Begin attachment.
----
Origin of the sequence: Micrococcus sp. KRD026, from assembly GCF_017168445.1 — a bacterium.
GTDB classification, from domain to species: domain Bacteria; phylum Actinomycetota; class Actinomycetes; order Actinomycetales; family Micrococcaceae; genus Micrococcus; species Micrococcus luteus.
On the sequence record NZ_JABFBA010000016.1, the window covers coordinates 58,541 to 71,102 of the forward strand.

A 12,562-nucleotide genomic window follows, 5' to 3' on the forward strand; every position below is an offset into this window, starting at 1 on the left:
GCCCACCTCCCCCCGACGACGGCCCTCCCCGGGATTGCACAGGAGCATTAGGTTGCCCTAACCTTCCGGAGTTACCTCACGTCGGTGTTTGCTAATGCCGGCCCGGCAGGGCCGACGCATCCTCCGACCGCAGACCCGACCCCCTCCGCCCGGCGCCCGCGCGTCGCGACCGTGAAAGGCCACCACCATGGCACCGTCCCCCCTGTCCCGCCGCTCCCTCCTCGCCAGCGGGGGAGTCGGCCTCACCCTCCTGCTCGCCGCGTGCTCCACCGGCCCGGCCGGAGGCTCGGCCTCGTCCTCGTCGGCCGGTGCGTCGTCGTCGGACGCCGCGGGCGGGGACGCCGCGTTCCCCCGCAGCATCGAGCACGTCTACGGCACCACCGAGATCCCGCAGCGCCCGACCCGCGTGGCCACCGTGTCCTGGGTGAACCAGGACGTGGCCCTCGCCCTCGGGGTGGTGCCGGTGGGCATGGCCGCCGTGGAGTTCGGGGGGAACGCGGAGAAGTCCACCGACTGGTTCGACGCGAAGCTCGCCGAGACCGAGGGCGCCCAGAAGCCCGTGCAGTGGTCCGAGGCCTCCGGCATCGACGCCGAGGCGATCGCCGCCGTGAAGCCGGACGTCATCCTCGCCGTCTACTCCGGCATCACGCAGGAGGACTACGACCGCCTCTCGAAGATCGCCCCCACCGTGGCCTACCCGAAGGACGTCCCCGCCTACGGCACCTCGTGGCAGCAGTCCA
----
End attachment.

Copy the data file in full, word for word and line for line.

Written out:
Origin of the sequence: Micrococcus sp. KRD026, from assembly GCF_017168445.1 — a bacterium.
GTDB classification, from domain to species: domain Bacteria; phylum Actinomycetota; class Actinomycetes; order Actinomycetales; family Micrococcaceae; genus Micrococcus; species Micrococcus luteus.
On the sequence record NZ_JABFBA010000016.1, the window covers coordinates 58,541 to 71,102 of the forward strand.

A 12,562-nucleotide genomic window follows, 5' to 3' on the forward strand; every position below is an offset into this window, starting at 1 on the left:
GCCCACCTCCCCCCGACGACGGCCCTCCCCGGGATTGCACAGGAGCATTAGGTTGCCCTAACCTTCCGGAGTTACCTCACGTCGGTGTTTGCTAATGCCGGCCCGGCAGGGCCGACGCATCCTCCGACCGCAGACCCGACCCCCTCCGCCCGGCGCCCGCGCGTCGCGACCGTGAAAGGCCACCACCATGGCACCGTCCCCCCTGTCCCGCCGCTCCCTCCTCGCCAGCGGGGGAGTCGGCCTCACCCTCCTGCTCGCCGCGTGCTCCACCGGCCCGGCCGGAGGCTCGGCCTCGTCCTCGTCGGCCGGTGCGTCGTCGTCGGACGCCGCGGGCGGGGACGCCGCGTTCCCCCGCAGCATCGAGCACGTCTACGGCACCACCGAGATCCCGCAGCGCCCGACCCGCGTGGCCACCGTGTCCTGGGTGAACCAGGACGTGGCCCTCGCCCTCGGGGTGGTGCCGGTGGGCATGGCCGCCGTGGAGTTCGGGGGGAACGCGGAGAAGTCCACCGACTGGTTCGACGCGAAGCTCGCCGAGACCGAGGGCGCCCAGAAGCCCGTGCAGTGGTCCGAGGCCTCCGGCATCGACGCCGAGGCGATCGCCGCCGTGAAGCCGGACGTCATCCTCGCCGTCTACTCCGGCATCACGCAGGAGGACTACGACCGCCTCTCGAAGATCGCCCCCACCGTGGCCTACCCGAAGGACGTCCCCGCCTACGGCACCTCGTGGCAGCAGTCCA